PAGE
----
People call us San Fransustainable for a reason (not really, but still). In the last two weeks, San Francisco has housed The Sustainable Food Summit, baptized the first ever Good Food Awards into SF foodie culture, and christened mid-January to mid-February "Good Food Month." The message is a back-to-roots, DIY approach to food. The idea: if you're thinking outside your kitchen, you're not thinking local enough.
Which is where San Francisco could learn a thing or two from one of the earliest sustainable cuisines: chapulines, or grasshoppers. Coming to us way of Oaxaca and the southernmost part of Mexico, chapulines are about as sustainable as it gets. Often doused in chile and lime and quickly fried, you'll quickly forget that to eat a chapuline is to eat an exoskeleton. Feels like popcorn.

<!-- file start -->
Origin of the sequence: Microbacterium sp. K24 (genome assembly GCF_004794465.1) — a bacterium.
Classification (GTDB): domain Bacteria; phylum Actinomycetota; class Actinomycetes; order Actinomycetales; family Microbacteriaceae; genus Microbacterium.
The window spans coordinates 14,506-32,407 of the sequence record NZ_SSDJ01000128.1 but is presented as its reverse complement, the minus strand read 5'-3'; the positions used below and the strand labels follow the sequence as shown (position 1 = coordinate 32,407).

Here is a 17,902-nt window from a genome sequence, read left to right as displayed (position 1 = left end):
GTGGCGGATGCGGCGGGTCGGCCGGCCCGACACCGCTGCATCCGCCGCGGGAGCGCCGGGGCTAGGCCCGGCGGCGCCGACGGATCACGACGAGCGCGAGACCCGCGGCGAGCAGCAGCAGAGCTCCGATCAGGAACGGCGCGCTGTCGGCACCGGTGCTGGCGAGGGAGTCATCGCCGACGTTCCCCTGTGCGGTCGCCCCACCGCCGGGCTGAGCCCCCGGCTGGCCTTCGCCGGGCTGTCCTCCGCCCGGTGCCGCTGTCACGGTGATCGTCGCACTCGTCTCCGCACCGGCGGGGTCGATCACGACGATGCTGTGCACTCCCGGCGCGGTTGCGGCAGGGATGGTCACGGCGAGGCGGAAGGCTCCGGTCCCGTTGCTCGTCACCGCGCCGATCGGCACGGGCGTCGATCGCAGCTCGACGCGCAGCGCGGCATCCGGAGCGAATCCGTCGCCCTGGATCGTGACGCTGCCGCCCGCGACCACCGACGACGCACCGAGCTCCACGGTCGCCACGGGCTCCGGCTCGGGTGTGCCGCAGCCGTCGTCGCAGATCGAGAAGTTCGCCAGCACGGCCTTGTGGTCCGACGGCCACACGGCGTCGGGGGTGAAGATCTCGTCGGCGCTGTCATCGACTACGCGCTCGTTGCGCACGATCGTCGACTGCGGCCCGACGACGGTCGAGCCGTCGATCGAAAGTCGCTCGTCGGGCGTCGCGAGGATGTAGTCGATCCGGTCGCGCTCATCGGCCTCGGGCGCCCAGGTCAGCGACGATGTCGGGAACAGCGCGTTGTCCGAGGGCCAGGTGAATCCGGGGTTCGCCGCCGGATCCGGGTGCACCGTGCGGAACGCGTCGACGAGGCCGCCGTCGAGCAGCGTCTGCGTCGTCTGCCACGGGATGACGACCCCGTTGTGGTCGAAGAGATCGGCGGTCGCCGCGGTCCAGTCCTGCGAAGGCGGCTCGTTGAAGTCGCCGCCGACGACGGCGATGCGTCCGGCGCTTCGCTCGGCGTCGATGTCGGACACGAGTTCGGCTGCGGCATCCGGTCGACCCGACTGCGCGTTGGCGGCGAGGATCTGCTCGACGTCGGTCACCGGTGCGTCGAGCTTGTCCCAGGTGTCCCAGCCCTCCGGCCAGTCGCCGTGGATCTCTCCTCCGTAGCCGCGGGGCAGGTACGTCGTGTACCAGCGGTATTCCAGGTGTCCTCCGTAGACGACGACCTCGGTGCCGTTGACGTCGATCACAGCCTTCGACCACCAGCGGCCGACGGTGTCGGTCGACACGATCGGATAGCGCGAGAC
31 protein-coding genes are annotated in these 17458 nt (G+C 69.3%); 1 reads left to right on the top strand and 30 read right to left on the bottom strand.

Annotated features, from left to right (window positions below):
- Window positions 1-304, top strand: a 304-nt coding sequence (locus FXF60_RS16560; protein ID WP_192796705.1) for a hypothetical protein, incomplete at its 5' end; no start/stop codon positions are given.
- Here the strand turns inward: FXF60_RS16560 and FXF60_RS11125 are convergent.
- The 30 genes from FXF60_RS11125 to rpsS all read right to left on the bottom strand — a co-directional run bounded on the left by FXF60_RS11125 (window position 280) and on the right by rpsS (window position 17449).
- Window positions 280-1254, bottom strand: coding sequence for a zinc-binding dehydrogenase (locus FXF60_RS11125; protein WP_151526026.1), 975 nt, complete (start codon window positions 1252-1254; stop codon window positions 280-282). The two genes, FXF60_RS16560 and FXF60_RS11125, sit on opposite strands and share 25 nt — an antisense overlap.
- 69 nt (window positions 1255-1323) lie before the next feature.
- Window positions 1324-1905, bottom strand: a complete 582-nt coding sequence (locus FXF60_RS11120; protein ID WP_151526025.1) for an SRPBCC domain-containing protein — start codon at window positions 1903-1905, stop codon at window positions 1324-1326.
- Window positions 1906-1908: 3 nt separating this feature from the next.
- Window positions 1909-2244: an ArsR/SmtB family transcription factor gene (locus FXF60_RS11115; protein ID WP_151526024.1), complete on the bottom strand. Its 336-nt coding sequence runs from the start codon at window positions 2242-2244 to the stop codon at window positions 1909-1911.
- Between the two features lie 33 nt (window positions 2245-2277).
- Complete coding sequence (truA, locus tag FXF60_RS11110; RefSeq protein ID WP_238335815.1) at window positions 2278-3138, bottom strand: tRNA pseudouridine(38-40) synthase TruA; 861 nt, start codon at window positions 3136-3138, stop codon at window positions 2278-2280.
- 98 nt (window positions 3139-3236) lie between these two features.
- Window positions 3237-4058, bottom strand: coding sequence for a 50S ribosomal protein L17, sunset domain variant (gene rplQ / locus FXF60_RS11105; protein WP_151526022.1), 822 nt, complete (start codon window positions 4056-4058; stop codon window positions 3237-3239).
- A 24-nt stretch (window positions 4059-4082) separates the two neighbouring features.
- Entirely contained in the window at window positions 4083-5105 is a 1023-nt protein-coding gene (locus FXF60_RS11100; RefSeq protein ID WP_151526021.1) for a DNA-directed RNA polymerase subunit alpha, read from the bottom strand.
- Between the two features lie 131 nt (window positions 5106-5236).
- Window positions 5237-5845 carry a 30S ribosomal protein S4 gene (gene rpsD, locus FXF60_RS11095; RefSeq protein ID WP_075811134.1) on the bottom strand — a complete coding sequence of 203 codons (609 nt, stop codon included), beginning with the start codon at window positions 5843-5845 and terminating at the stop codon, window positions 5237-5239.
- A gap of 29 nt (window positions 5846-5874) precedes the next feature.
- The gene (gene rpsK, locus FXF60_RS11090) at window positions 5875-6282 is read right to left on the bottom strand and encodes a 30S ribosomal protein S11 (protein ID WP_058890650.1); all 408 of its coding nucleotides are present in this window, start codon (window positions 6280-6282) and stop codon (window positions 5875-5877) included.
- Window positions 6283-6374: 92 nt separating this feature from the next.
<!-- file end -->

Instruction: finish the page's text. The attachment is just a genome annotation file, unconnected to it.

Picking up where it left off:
While you could start your own grasshopper farm with little else than the Adam and Eve of your future culinary delights, get yourself to La Oaxaquena first and see how it's really done. The grasshopper tacos are a highlight -- a wondrous, homage to sustainable eating. Crispy and spiced to keep the rounds of water coming, these tacos are a light and wholesome meal that double in making you feel like a badass. The only downside: the owners import their grasshoppers from Mexico, which may leave finicky foodies longing for locally sourced bugs.
When asked if San Franciscans lean more towards their four-legged menu options, affable lunchtime host Harry Persaud laughs and insists that La Oaxaquena's grasshopper tacos are “quite popular” and “people are willing to try them.” If you haven't jumped on the insect bandwagon, consider at least a “no thank you bite” in honor of Good Food Month. Come on, San Francisco. Put your money where your month is.
La Oaxaquena is located at 2128 Mission St., between 17th and Clarion Alley. For more information about insects and sustainable eating, check out www.insectsarefood.com.
(by Renée Grelecki)